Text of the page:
Delorean Moment: The Vulcanite Building

The Vulcanite Building, by name alone, implies that it either houses the children of a Roman fire god or extraterrestrials from planet Vulcan (shameless Star Trek reference). We are going with the former, assuming the Vulcanite Tile and Mosaic Company was indeed housed in this building which rested at 1710 Market Street in the late 19th century.

Image Courtesy of the Free Library of Philadelphia

And yet, in spite of both their Roman ancestry and their ability to harness fire in making kiln baked clays, we have to say that the façade of the Vulcanite Building looks like anything but ancient Roman in architecture. Instead of broad columns and simplified stone, the building features circular painted designs near its upside-down widow’s peak rooftop, accompanied by a wall almost entirely covered with glass windows. The strange, wobbly eyebrow arch which sits atop the building’s central windows suggests that it’s almost surprised to see you looking at it.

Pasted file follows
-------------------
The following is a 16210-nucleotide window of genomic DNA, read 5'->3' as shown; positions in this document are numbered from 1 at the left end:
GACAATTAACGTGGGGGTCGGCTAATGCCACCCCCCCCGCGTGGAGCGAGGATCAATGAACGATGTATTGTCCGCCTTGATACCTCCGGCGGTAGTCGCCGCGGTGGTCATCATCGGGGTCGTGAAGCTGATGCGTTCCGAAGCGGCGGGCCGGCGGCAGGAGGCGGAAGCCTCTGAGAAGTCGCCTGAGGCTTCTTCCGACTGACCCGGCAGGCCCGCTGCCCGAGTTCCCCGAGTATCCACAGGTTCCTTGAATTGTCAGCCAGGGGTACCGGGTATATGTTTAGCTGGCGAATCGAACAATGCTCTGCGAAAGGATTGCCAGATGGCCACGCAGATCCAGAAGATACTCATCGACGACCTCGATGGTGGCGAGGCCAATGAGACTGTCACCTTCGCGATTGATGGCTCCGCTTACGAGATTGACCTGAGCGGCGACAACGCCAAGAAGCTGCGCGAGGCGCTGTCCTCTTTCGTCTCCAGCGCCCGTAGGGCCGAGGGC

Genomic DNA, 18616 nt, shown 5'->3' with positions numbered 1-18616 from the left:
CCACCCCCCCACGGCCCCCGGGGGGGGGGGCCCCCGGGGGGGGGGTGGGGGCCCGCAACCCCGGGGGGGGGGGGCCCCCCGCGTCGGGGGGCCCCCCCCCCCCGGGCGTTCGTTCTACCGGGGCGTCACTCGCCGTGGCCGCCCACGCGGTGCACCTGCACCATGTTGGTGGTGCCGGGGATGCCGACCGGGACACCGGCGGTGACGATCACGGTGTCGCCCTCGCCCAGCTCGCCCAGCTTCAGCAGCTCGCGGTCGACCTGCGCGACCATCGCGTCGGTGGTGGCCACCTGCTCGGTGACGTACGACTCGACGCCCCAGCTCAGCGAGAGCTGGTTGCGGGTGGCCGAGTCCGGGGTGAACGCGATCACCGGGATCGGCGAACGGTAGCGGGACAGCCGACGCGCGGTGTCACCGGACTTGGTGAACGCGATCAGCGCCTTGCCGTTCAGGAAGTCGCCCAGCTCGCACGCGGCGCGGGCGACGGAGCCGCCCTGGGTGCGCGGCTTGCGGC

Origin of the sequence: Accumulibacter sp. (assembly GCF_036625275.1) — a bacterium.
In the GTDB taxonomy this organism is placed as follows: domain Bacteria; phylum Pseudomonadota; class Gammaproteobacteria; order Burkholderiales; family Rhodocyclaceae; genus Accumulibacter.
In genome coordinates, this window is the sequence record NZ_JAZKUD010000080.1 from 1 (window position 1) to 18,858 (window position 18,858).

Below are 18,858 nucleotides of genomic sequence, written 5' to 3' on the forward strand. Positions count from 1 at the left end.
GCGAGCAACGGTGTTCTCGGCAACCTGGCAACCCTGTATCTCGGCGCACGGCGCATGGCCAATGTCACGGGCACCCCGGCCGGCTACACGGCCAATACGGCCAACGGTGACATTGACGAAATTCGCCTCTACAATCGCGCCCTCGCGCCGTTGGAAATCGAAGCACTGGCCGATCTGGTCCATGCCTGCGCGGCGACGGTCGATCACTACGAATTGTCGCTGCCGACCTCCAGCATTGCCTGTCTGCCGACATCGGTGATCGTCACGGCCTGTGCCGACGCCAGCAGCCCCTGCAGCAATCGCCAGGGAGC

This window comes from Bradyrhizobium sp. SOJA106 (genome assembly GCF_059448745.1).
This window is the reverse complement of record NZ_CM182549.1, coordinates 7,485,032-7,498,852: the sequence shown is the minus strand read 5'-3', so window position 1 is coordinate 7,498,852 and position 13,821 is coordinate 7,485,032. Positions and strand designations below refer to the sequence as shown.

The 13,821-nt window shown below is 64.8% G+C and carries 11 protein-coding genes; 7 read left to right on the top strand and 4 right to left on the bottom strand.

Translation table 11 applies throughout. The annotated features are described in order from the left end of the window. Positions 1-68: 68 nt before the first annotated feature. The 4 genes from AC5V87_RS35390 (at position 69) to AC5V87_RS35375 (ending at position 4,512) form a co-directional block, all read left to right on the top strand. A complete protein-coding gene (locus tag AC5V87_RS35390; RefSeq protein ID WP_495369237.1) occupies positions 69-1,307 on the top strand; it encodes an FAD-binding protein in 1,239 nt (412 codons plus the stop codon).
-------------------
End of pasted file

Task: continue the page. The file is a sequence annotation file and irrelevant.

But to us, the sheer fact that this quaint building on Market St. is built with brick is a welcome sight. Call us old-fashioned, but sometimes we tire of seeing stone and steel behemoths clogging up the streets. Ah, to be back in the good old days…

So long, Vulcanite Building

 

Yeah, we’ll stick with the aliens…uh…tile-makers on this one.

Alex Graziano